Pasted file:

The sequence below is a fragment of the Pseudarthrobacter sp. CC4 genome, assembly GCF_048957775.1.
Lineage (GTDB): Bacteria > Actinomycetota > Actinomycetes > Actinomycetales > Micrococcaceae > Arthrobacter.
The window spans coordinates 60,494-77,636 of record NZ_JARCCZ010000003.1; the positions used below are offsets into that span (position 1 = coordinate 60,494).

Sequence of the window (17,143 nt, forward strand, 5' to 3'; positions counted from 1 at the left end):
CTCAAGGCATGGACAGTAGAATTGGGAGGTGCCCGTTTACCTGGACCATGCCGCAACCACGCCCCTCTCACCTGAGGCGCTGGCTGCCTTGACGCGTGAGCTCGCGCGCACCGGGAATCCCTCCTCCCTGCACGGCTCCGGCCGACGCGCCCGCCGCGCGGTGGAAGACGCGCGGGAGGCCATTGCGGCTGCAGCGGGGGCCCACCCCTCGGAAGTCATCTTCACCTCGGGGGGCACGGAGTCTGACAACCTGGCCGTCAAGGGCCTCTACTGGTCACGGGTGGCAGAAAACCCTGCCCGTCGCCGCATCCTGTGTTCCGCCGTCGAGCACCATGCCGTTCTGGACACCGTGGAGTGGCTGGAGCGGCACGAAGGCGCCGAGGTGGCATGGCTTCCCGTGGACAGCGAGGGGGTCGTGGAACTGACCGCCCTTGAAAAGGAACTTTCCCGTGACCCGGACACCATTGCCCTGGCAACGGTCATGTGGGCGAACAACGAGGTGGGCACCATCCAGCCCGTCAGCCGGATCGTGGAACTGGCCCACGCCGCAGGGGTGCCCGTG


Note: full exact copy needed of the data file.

The sequence below is a fragment of the Pseudarthrobacter sp. CC4 genome, assembly GCF_048957775.1.
Lineage (GTDB): Bacteria > Actinomycetota > Actinomycetes > Actinomycetales > Micrococcaceae > Arthrobacter.
The window spans coordinates 60,494-77,636 of record NZ_JARCCZ010000003.1; the positions used below are offsets into that span (position 1 = coordinate 60,494).

Sequence of the window (17,143 nt, forward strand, 5' to 3'; positions counted from 1 at the left end):
CTCAAGGCATGGACAGTAGAATTGGGAGGTGCCCGTTTACCTGGACCATGCCGCAACCACGCCCCTCTCACCTGAGGCGCTGGCTGCCTTGACGCGTGAGCTCGCGCGCACCGGGAATCCCTCCTCCCTGCACGGCTCCGGCCGACGCGCCCGCCGCGCGGTGGAAGACGCGCGGGAGGCCATTGCGGCTGCAGCGGGGGCCCACCCCTCGGAAGTCATCTTCACCTCGGGGGGCACGGAGTCTGACAACCTGGCCGTCAAGGGCCTCTACTGGTCACGGGTGGCAGAAAACCCTGCCCGTCGCCGCATCCTGTGTTCCGCCGTCGAGCACCATGCCGTTCTGGACACCGTGGAGTGGCTGGAGCGGCACGAAGGCGCCGAGGTGGCATGGCTTCCCGTGGACAGCGAGGGGGTCGTGGAACTGACCGCCCTTGAAAAGGAACTTTCCCGTGACCCGGACACCATTGCCCTGGCAACGGTCATGTGGGCGAACAACGAGGTGGGCACCATCCAGCCCGTCAGCCGGATCGTGGAACTGGCCCACGCCGCAGGGGTGCCCGTG